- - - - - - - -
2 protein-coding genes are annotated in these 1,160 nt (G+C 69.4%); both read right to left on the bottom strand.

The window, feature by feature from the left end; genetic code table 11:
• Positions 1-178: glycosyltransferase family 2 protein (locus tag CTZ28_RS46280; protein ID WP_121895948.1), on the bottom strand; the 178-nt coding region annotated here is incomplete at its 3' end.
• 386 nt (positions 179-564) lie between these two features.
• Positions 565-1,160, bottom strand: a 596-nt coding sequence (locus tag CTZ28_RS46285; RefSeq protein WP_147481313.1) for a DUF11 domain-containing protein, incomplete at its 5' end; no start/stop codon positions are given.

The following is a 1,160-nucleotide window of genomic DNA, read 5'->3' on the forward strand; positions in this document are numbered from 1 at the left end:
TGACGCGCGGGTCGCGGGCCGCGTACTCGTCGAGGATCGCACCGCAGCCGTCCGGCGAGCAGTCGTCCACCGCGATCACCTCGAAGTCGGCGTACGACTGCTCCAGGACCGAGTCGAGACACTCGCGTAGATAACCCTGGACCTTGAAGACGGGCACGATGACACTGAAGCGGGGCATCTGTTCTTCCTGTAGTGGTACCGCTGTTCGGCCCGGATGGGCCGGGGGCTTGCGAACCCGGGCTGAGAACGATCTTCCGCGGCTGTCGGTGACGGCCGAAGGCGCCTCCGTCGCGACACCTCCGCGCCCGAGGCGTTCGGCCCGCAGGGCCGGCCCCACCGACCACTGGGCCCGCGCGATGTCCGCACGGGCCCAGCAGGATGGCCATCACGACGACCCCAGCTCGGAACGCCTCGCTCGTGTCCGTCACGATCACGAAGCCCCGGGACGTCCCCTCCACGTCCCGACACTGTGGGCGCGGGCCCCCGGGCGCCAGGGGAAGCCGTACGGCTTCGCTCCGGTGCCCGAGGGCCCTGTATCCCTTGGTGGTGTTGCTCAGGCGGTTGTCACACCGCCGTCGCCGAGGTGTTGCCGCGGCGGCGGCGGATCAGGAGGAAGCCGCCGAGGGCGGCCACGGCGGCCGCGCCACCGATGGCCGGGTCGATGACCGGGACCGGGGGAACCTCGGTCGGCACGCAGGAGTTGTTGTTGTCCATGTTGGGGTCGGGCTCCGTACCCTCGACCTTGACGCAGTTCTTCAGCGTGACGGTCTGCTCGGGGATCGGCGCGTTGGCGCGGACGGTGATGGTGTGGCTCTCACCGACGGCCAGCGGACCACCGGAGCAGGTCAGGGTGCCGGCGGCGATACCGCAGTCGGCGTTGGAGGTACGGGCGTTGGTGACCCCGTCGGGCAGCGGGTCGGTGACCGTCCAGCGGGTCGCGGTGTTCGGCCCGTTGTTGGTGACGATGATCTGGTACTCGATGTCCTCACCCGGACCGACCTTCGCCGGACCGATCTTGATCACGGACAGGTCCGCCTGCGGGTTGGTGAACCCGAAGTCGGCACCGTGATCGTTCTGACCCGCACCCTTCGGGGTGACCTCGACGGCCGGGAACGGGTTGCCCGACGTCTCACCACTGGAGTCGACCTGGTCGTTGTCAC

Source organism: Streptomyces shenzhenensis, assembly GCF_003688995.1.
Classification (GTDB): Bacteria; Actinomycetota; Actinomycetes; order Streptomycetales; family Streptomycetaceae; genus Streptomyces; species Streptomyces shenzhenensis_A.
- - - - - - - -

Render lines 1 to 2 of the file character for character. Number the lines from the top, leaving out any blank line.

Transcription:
2 protein-coding genes are annotated in these 1,160 nt (G+C 69.4%); both read right to left on the bottom strand.

The window, feature by feature from the left end; genetic code table 11: